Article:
pax

Deep thinkers who look everywhere for the mysterious causes of poverty, ignorance, crime and war need look no further than their own mirrors. We are all born into this world poor and ignorant, and with thoroughly selfish and barbaric impulses. Those of us who turn out any other way do so largely through the efforts of others, who civilized us before we got big enough to do too much damage to the world or ourselves. -- Thomas Sowell

Mannlicher
June 26, 2005, 01:19 PM
Elmer says:Quote:
I am deeply sorry for the man who had to shoot him.
His life will never be the same.



Very true. He will probably spend his life savings on defending himself in a civil trial. He will receive death threats, and more than likely have his property vandalized.

All for trying to protect himself.

I disagree. I think the incident once over, will be over. It is a myth that every shooting results in a civil trial for "wrongful death". Most of the time, at least here in Florida, if the shooting was ruled a valid self defense shooting, thats the end of it. Frankly, it does not look like anyone in the little miscreant's family cared anything about him in the first place. I don't think they care any more now.

Waitone
June 26, 2005, 02:17 PM
They'll care about him if there is money to be had.

Elmer
June 26, 2005, 02:45 PM
I disagree. I think the incident once over, will be over. It is a myth that every shooting results in a civil trial for "wrongful death". Most of the time, at least here in Florida, if the shooting was ruled a valid self defense shooting, thats the end of it. Frankly, it does not look like anyone in the little miscreant's family cared anything about him in the first place. I don't think they care any more now.

Do you track litigation on shootings? They don't usually make the paper.

Let's place a wager. If this man has any assets, he'll be sued regardless of how the district attorney rules.

Greed usually accompanies irresponsibility.......

DMF
June 26, 2005, 03:14 PM
You know, I can't help but wonder what the reaction would be to a story similiar in detail, except the shooter was a cop not a CCW holder. :scrutiny:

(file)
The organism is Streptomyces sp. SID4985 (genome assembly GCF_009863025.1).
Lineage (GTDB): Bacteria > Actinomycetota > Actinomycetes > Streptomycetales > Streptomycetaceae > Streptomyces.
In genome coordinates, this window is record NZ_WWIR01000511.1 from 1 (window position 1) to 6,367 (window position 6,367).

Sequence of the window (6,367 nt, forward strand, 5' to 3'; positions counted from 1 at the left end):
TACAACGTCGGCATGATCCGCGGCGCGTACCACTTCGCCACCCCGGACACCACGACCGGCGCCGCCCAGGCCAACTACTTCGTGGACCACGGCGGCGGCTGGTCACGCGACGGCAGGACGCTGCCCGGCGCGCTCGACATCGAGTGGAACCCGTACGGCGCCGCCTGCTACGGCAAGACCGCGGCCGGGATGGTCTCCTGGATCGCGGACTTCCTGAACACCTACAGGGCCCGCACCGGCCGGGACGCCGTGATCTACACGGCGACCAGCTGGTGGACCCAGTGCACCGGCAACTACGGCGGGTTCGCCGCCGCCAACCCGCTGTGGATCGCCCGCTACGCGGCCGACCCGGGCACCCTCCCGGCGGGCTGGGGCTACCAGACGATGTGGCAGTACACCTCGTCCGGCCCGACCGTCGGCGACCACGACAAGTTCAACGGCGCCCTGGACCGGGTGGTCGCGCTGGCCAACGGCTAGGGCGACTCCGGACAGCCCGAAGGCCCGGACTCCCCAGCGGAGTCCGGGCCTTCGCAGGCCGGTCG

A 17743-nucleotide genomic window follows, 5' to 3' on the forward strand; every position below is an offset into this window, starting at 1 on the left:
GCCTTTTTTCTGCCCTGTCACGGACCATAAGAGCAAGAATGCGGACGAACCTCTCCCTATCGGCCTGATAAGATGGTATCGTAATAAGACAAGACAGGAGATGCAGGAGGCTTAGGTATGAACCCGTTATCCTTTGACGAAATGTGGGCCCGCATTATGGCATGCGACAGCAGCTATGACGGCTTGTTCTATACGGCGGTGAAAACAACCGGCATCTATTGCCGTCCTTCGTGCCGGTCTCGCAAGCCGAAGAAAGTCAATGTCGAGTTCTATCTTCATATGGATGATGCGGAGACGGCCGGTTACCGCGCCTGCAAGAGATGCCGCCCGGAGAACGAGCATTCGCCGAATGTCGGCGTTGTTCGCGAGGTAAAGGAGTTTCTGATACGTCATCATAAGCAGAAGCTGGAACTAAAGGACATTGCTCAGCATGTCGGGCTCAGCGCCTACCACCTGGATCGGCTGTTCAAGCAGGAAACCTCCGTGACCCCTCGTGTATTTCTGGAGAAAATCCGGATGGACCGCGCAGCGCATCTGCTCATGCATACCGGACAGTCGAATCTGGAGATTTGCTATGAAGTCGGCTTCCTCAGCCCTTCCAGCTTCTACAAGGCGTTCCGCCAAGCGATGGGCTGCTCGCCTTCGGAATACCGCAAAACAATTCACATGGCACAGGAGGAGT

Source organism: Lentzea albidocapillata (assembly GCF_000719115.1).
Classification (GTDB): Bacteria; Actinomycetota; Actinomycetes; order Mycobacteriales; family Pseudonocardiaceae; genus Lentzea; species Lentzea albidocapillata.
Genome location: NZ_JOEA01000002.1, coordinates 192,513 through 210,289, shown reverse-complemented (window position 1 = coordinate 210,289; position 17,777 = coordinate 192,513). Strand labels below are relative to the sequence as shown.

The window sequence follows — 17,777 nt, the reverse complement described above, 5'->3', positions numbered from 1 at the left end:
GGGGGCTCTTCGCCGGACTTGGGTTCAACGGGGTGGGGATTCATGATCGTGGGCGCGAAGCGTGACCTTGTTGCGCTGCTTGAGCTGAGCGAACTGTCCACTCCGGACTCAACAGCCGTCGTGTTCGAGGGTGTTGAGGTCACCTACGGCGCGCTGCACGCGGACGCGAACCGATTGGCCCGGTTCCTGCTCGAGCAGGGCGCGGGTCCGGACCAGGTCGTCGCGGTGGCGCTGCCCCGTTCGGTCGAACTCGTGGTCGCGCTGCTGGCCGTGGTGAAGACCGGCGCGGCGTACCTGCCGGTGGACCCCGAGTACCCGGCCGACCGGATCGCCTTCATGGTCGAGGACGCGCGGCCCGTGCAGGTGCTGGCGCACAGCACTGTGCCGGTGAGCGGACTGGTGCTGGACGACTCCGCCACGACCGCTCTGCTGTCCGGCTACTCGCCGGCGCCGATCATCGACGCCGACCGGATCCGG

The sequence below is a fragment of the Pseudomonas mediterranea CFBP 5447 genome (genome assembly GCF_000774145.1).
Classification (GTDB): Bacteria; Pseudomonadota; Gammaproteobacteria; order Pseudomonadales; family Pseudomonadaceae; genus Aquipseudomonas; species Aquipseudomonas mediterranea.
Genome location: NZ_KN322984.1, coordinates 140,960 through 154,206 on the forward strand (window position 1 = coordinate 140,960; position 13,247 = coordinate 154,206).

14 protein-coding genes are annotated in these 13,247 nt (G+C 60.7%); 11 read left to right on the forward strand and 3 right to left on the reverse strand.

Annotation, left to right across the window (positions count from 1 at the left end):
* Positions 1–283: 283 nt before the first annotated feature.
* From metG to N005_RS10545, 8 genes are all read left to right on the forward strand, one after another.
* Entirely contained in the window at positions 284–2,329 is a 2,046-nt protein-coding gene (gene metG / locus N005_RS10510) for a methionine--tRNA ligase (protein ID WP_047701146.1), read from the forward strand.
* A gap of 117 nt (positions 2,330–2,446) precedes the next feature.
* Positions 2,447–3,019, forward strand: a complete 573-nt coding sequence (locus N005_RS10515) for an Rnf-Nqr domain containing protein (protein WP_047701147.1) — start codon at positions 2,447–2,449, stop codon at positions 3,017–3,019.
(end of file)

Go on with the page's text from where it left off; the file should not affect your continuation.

NineseveN
June 26, 2005, 03:37 PM
You know, I can't help but wonder what the reaction would be to a story similiar in detail, except the shooter was a cop not a CCW holder.

The reaction?

From the media? They'd call for the Cop's head on a stick! Then they'd also make another round on the "gun control" circuit for a few weeks.

From the ill-informed and those with their heads where the toilet paper goes? They'd cry about the poor little misunderstood kid that was 'murdered' by the jack-booted-thugs on the city's payroll. they'd blame racism/clasism/our poor public schools...

From those of us with a clue? We'd silently give him a pat on the back and wish we knew him personally so we could go buy him a beer and let him know he did the right thing.

Yes, Police Officer should be placed into a lower-margin-of-error-expectation, no doubt, but only when their life is not threatened. If you put a Cop's life in danger in any way, shape or form, I firmly believe they have the right to use whatever means they have to defend their own life. If that means you end up taking a dirt nap, so be it.

And no, I am not a police officer, I don't place them on a pedestal higher than anyone else, which is exactly my point...if I felt justified in the shoot, I feel that a police officer would be just as in the right.

DarthBubba
June 26, 2005, 06:02 PM
Wow a 40mm handgun,

Where can I get me one of them?!!
As far as the fate of the Kid goes it is a sad fact that he must have had no training with the proper protocols of weapon handling.
This unfortunate fact cost him his life sad but true. No man with common sense would blame the shooter but as it stands he may be charged for defending himself in a situation that he judged to be threatening to his person.
You can expect the local Anti crowd to jump on this and that also begs the question how long before the race card is played.
Seems like there is way too many angels to this that could be exploited by a lawyer for this to come any sort of resolution any time soon.
Keep your eyes open and we will all see.

DarthBubba

Snookay
June 26, 2005, 07:21 PM
I read page 1,2 and skimmed the last page. You guys are too happy about some kid dying. Saying ???? like "another punk off the streets" "lol good for him" "F the kids families feelings" etc

Doesnt really sound like the high road unless everyone on this board Wants to be put into that type of situation so they can kill someone legally.